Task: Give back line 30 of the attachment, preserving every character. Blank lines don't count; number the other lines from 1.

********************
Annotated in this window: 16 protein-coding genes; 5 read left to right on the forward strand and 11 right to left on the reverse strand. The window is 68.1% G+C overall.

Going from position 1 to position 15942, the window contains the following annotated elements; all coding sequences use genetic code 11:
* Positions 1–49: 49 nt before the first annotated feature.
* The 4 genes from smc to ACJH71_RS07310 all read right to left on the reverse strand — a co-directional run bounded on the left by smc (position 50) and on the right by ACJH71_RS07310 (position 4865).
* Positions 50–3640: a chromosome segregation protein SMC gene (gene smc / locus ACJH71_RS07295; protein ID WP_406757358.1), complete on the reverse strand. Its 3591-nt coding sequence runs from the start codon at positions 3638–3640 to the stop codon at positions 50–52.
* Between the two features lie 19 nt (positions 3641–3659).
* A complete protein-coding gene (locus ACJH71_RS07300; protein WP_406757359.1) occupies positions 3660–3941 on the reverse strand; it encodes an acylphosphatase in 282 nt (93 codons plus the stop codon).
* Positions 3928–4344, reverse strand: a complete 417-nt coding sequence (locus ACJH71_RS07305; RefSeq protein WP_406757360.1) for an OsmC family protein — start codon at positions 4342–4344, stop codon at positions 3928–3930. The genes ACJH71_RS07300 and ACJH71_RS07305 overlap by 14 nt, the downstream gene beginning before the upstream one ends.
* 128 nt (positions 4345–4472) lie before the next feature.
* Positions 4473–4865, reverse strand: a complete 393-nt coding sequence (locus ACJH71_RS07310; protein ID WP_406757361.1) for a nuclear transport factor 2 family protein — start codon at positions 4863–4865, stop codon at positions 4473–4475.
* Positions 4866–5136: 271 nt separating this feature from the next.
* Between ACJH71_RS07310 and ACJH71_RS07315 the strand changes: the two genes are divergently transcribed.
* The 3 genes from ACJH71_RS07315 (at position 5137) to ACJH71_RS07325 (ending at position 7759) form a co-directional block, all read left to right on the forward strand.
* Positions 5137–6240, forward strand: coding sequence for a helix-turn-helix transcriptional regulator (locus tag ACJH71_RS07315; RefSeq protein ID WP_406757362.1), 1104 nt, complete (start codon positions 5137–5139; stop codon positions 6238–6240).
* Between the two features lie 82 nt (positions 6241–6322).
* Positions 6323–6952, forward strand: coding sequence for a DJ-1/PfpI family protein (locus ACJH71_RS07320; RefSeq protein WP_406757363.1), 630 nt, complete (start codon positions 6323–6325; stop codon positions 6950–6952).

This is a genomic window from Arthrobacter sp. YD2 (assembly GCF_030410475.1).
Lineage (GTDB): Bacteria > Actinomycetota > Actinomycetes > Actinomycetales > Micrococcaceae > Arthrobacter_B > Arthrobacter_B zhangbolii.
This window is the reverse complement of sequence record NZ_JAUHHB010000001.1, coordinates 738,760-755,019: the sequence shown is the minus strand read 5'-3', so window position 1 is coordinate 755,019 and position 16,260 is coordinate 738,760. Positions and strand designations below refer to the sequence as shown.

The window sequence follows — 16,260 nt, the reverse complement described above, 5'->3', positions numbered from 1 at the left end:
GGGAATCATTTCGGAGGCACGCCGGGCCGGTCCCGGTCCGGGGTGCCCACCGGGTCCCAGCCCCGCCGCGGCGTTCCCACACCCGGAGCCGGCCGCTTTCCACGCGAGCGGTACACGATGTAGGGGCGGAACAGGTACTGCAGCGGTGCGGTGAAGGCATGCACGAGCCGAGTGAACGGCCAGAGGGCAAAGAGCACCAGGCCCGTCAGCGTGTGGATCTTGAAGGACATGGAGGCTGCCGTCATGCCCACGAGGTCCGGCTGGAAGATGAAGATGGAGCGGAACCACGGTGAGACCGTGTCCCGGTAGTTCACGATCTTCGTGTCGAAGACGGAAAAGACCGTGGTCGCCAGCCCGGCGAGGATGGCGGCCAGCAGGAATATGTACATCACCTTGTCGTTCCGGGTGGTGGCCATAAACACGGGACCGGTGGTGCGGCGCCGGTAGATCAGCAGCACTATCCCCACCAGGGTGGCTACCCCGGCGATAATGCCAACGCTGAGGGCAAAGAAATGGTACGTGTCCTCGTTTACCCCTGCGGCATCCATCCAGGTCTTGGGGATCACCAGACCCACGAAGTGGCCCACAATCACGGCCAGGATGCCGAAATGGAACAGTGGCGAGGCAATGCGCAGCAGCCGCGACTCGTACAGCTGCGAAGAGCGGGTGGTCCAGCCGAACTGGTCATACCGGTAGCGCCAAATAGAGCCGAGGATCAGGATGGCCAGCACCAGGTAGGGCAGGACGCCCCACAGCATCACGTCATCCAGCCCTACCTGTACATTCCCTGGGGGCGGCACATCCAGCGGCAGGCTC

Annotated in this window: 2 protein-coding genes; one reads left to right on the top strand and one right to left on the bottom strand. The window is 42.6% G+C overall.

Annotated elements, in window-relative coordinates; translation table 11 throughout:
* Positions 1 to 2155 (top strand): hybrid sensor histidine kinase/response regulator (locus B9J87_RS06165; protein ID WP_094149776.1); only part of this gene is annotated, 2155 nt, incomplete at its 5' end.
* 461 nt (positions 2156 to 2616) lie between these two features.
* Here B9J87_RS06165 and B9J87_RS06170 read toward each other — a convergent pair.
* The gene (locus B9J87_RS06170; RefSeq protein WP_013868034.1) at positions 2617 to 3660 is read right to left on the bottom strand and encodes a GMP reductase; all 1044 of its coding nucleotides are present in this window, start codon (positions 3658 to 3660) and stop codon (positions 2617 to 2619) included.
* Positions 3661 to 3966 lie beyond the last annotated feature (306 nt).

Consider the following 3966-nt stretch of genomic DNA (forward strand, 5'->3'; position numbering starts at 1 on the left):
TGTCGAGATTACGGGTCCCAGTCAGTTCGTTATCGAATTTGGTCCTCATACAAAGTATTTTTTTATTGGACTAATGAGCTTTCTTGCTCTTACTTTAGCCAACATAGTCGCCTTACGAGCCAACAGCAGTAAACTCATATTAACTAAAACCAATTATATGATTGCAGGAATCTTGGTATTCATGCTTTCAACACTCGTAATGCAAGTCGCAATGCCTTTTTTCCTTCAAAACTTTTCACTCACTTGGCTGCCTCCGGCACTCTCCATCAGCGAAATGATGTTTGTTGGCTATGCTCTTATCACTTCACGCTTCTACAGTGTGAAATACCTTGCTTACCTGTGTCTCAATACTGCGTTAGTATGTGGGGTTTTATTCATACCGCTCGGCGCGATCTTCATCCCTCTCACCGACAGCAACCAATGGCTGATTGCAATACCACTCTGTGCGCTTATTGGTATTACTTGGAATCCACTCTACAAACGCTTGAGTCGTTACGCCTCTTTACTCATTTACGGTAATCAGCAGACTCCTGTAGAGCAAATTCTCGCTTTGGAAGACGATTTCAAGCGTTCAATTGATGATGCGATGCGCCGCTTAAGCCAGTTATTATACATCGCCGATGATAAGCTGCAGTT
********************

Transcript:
TGTCGAGATTACGGGTCCCAGTCAGTTCGTTATCGAATTTGGTCCTCATACAAAGTATTTTTTTATTGGACTAATGAGCTTTCTTGCTCTTACTTTAGCCAACATAGTCGCCTTACGAGCCAACAGCAGTAAACTCATATTAACTAAAACCAATTATATGATTGCAGGAATCTTGGTATTCATGCTTTCAACACTCGTAATGCAAGTCGCAATGCCTTTTTTCCTTCAAAACTTTTCACTCACTTGGCTGCCTCCGGCACTCTCCATCAGCGAAATGATGTTTGTTGGCTATGCTCTTATCACTTCACGCTTCTACAGTGTGAAATACCTTGCTTACCTGTGTCTCAATACTGCGTTAGTATGTGGGGTTTTATTCATACCGCTCGGCGCGATCTTCATCCCTCTCACCGACAGCAACCAATGGCTGATTGCAATACCACTCTGTGCGCTTATTGGTATTACTTGGAATCCACTCTACAAACGCTTGAGTCGTTACGCCTCTTTACTCATTTACGGTAATCAGCAGACTCCTGTAGAGCAAATTCTCGCTTTGGAAGACGATTTCAAGCGTTCAATTGATGATGCGATGCGCCGCTTAAGCCAGTTATTATACATCGCCGATGATAAGCTGCAGTT